Colonizing a new planet

One of my favorite subgenres of science fiction is the space colony novel. It blends survival fiction with cool science, and lets you have gorgeous scenery instead of just the inside of spaceships. And there are endless cool biological things you can have happen.

It’s also an interesting place to talk about colonialism. Generally you can sidestep the whole issue by having nobody live on the new planet when your characters arrive, but even then you have to ask about the ethics of claiming a planet just because you got there first. Do you have to let anyone else who arrives there share it with you? Is it right to terraform a planet when you haven’t thoroughly studied it in its natural state? If there are people, then it’s a whole other kettle of fish. What kind of characters just waltz into a place and think it’s theirs?

But I’m not going to go into all of it because I could write a whole novel on just these themes (and did). Instead I want to talk about the practical considerations of what you would need to bring on your colony ship. How small can you make it and still have a functioning, independent colony at the end?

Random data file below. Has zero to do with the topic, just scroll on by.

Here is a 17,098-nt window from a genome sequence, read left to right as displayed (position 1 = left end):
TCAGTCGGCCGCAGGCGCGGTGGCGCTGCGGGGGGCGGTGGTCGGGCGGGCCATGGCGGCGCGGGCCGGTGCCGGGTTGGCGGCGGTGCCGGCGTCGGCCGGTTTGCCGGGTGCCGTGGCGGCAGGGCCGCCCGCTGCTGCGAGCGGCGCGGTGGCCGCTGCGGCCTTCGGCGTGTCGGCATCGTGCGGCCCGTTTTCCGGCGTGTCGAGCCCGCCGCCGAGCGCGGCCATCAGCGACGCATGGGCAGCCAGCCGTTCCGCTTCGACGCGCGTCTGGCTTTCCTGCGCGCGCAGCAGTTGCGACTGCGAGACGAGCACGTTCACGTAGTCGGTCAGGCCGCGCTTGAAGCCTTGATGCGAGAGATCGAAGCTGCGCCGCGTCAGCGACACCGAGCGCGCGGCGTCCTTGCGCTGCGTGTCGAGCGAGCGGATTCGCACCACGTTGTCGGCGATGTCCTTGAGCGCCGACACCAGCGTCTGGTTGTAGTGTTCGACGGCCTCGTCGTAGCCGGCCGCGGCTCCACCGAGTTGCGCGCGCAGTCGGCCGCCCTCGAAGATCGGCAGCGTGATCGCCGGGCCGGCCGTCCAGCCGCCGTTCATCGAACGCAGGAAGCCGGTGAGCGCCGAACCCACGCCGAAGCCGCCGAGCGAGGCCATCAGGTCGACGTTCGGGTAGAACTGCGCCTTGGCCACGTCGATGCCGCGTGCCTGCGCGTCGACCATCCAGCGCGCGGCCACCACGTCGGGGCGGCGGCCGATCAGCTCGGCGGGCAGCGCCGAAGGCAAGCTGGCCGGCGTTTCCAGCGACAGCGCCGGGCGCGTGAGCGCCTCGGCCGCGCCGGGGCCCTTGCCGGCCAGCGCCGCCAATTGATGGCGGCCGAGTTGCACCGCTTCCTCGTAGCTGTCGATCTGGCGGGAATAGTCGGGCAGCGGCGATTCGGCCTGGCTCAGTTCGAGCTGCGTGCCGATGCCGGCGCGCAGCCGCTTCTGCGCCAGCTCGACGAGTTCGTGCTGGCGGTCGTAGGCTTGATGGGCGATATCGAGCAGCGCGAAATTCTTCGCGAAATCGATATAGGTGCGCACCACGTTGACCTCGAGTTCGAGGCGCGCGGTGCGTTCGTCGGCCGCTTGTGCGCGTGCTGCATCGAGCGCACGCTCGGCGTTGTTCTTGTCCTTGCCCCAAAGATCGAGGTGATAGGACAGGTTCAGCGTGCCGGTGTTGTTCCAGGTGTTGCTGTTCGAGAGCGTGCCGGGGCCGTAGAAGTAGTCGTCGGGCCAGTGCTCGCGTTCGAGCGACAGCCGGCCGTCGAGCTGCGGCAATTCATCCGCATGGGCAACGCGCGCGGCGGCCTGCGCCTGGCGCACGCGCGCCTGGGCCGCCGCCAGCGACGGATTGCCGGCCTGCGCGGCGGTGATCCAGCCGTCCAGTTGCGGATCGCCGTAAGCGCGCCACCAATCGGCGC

The answer is solidly, it depends. How independent does it have to be? Are there going to be trade and occasional visits without outsiders? If you don’t need to bring absolutely everything you’d need for forever, it helps. Next, consider the tech level. Are you aiming at a subsistence level colony, or will you need enough people to found a university to keep up with skills? Do you have robotic labor, or do you need manpower enough to do everything by hand? Finally, how much information do you have? If you’ve visited the planet before, you’ll have an easier time knowing what you’ll need and won’t need to bring quite as much.

So, here are some beginnings of a packing list.


How many people does it take to form a functioning colony? This is really two questions. First, you need enough people to avoid inbreeding and genetic problems. Second, you need manpower and expertise enough to run the colony.

If you are never going to have contact with the outside world again, you need at least several hundred people to have enough genetic diversity. A thousand would be better. Keep in mind, though, that you don’t actually need people per se, just genes. If you bring only women and a whole lot of different sperm, you’ve saved a lot of space on your ship and not cut the genetic diversity at all. You can bring all the embryos you’ll need for generations, if you want to. But keep in mind, that requires the colony maintain a high enough tech level. If the freezer ever goes out, there goes your future.

In that group of people, particularly in the first wave if there are successive colony ships, you’ll need a broad array of specialties: engineers, botanists, doctors, teachers, chemists, leaders. The leader and system of government should be chosen before you leave, with a process to amend those decisions in light of conditions on the ground. Mid-landing is just a really bad time to have a revolution.